The Road to Harburg
May 12, 2011 | by Emilie Trice
The passenger looked down at the map in his hands, printed on the back of an exhibition invitation. “I haven’t seen her in more than ten years,” he said, referring to the artist Marilyn Minter.
“That’s really nice of her to invite you,” I replied while downshifting and turning off the autobahn.
We’re thirty minutes late, driving to Minter’s first exhibition in Germany, an ambitious survey of her work over the past two decades, as well as early photographs she took—while still an undergraduate art student—of her mother, a drug addict. (These photographs caught the eye of Diane Arbus when she visited the class.) Their portrayal of Minter’s mother, surrounded by instruments of vanity, would set the precedent for the artist’s critique of glamour, artifice, and the cult of beauty.
I first saw Minter’s work on billboards around Manhattan in 2006, when Creative Time commissioned the campaign. The painting Stepping Up (2005), a close-up of a woman’s dirty ankle and blackened sole, balancing on a bejeweled Dior heel, was among the most memorable for me: it was a feminist hijacking of high-fashion marketing and lifestyle propaganda. That same year, a work by Minter was selected as the coveted cover image for the Whitney Biennial catalogue. Minter’s art, both glamorous and gruesome, portrays the trappings of a particular elite milieu. It’s both seductive and self-destructive, decadent and voracious—a mix of high society, profane beauty, and eroticism in today’s culture of consumption.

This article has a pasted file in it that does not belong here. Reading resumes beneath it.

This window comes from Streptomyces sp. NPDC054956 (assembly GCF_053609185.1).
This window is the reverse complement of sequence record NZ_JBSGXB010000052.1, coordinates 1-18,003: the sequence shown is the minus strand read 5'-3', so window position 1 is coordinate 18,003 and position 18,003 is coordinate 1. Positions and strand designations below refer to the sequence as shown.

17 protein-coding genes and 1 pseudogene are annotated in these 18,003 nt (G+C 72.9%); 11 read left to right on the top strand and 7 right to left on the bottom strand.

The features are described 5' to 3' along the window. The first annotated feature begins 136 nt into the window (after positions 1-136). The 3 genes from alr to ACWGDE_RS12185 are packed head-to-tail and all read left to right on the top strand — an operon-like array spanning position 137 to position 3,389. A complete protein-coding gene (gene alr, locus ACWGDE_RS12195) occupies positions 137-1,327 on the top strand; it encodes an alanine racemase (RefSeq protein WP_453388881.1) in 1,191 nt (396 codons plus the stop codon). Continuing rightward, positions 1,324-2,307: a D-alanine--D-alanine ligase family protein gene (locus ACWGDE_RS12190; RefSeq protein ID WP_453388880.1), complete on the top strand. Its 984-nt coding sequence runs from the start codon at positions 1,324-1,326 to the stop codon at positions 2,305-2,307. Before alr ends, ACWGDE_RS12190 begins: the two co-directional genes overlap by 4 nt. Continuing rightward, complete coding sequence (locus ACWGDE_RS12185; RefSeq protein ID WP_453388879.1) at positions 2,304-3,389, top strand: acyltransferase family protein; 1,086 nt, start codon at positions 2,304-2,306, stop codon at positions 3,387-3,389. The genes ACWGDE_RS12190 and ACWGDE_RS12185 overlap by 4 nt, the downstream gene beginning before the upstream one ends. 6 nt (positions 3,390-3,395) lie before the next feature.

Minter’s paintings are created with layers of enamel paint, applied directly to aluminum. Cold and crystalline, the resulting images are part Impressionist, part photo-realist: they beckon to the viewer, drawing you in until what is recognizable collapses—what was a lipsticked mouth at ten feet away blurs into a shiny, slippery mess of abstraction.
“Marilyn’s work,” said Dr. Dirk Luckow, director of the Deichtorhallen Museum, “is not speculative. It comes from real-life experience. And you feel it.” Born in Louisiana and raised in Florida, Minter arrived in New York in 1976. In the late seventies and early eighties, she was a fixture in the New York City nightclub scene. Her work during this time was infused with a pop-art sensibility and brazen sexuality, both still indicative of her prevailing aesthetic. By the end of the eighties, she had begun appropriating pornography; in 1989, she ran her own television ads, titled 100 Food Porn. “The most debased imagery around is pornography and fashion,” Minter told the New York Times last year. “The problem was, in the beginning I was touching on things that were way too loaded and it almost killed my career.”
Across the uncertain terrain of the art world there exist unforeseen obstacles—one false step and you can disappear completely. The going is treacherous, to say the least. Wearing heels makes it decidedly more so. That Minter, who was once considered a critical flop, is celebrated as an artist today for her still-provocative work attests to her resilience and faith in her creative impulse. She has since collaborated with Madonna and Pamela Anderson and has joined the faculty at the School of Visual Arts in New York.
The opening is the same day as the royal wedding, and, while driving the three-hour stretch between Berlin and Hamburg, I am reminded of the nuptials ad nauseam by German disc jockeys. What a fitting parallel event to Minter’s show: the ultimate display of consciously crafted sophistication, a plebeian becoming a princess, a fairy-tale smoke screen of pomp and decorum. The wedding was so demur it felt impotent. Minter’s work is precisely the opposite.